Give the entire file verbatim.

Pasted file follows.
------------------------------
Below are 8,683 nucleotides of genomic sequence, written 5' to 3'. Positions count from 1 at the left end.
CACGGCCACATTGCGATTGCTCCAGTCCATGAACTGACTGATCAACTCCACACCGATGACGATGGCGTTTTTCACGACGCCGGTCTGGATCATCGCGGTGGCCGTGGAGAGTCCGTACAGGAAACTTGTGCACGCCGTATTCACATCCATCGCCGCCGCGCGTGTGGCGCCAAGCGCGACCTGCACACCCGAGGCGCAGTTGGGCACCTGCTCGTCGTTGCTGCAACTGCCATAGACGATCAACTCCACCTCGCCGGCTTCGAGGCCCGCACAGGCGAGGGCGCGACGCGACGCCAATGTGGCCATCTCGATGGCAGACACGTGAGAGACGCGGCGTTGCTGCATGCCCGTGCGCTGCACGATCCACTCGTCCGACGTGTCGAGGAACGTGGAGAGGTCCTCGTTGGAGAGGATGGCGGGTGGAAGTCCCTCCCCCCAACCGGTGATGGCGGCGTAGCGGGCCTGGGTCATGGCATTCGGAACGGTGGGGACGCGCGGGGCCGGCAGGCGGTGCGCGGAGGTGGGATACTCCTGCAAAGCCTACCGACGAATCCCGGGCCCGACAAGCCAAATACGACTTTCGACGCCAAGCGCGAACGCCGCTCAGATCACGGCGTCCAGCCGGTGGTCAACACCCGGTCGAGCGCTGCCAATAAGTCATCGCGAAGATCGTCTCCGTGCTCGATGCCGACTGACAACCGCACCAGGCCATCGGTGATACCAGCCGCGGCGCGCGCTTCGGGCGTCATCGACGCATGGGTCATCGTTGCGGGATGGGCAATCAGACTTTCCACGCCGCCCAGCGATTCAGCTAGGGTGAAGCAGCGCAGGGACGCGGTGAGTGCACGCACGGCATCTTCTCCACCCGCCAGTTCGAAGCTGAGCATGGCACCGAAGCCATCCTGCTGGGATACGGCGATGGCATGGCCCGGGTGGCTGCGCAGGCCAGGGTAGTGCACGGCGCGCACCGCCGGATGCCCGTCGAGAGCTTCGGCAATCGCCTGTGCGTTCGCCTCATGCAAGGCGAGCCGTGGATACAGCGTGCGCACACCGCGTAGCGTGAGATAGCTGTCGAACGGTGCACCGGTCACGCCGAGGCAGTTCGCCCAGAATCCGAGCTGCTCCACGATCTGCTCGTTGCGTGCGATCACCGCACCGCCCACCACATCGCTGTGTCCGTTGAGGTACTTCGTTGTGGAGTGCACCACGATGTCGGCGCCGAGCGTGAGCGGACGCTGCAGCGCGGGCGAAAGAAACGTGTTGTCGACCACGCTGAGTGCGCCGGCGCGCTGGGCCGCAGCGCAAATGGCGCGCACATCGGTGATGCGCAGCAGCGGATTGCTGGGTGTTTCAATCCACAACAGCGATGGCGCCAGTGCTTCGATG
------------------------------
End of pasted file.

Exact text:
Below are 8,683 nucleotides of genomic sequence, written 5' to 3'. Positions count from 1 at the left end.
CACGGCCACATTGCGATTGCTCCAGTCCATGAACTGACTGATCAACTCCACACCGATGACGATGGCGTTTTTCACGACGCCGGTCTGGATCATCGCGGTGGCCGTGGAGAGTCCGTACAGGAAACTTGTGCACGCCGTATTCACATCCATCGCCGCCGCGCGTGTGGCGCCAAGCGCGACCTGCACACCCGAGGCGCAGTTGGGCACCTGCTCGTCGTTGCTGCAACTGCCATAGACGATCAACTCCACCTCGCCGGCTTCGAGGCCCGCACAGGCGAGGGCGCGACGCGACGCCAATGTGGCCATCTCGATGGCAGACACGTGAGAGACGCGGCGTTGCTGCATGCCCGTGCGCTGCACGATCCACTCGTCCGACGTGTCGAGGAACGTGGAGAGGTCCTCGTTGGAGAGGATGGCGGGTGGAAGTCCCTCCCCCCAACCGGTGATGGCGGCGTAGCGGGCCTGGGTCATGGCATTCGGAACGGTGGGGACGCGCGGGGCCGGCAGGCGGTGCGCGGAGGTGGGATACTCCTGCAAAGCCTACCGACGAATCCCGGGCCCGACAAGCCAAATACGACTTTCGACGCCAAGCGCGAACGCCGCTCAGATCACGGCGTCCAGCCGGTGGTCAACACCCGGTCGAGCGCTGCCAATAAGTCATCGCGAAGATCGTCTCCGTGCTCGATGCCGACTGACAACCGCACCAGGCCATCGGTGATACCAGCCGCGGCGCGCGCTTCGGGCGTCATCGACGCATGGGTCATCGTTGCGGGATGGGCAATCAGACTTTCCACGCCGCCCAGCGATTCAGCTAGGGTGAAGCAGCGCAGGGACGCGGTGAGTGCACGCACGGCATCTTCTCCACCCGCCAGTTCGAAGCTGAGCATGGCACCGAAGCCATCCTGCTGGGATACGGCGATGGCATGGCCCGGGTGGCTGCGCAGGCCAGGGTAGTGCACGGCGCGCACCGCCGGATGCCCGTCGAGAGCTTCGGCAATCGCCTGTGCGTTCGCCTCATGCAAGGCGAGCCGTGGATACAGCGTGCGCACACCGCGTAGCGTGAGATAGCTGTCGAACGGTGCACCGGTCACGCCGAGGCAGTTCGCCCAGAATCCGAGCTGCTCCACGATCTGCTCGTTGCGTGCGATCACCGCACCGCCCACCACATCGCTGTGTCCGTTGAGGTACTTCGTTGTGGAGTGCACCACGATGTCGGCGCCGAGCGTGAGCGGACGCTGCAGCGCGGGCGAAAGAAACGTGTTGTCGACCACGCTGAGTGCGCCGGCGCGCTGGGCCGCAGCGCAAATGGCGCGCACATCGGTGATGCGCAGCAGCGGATTGCTGGGTGTTTCAATCCACAACAGCGATGGCGCCAGTGCTTCGATG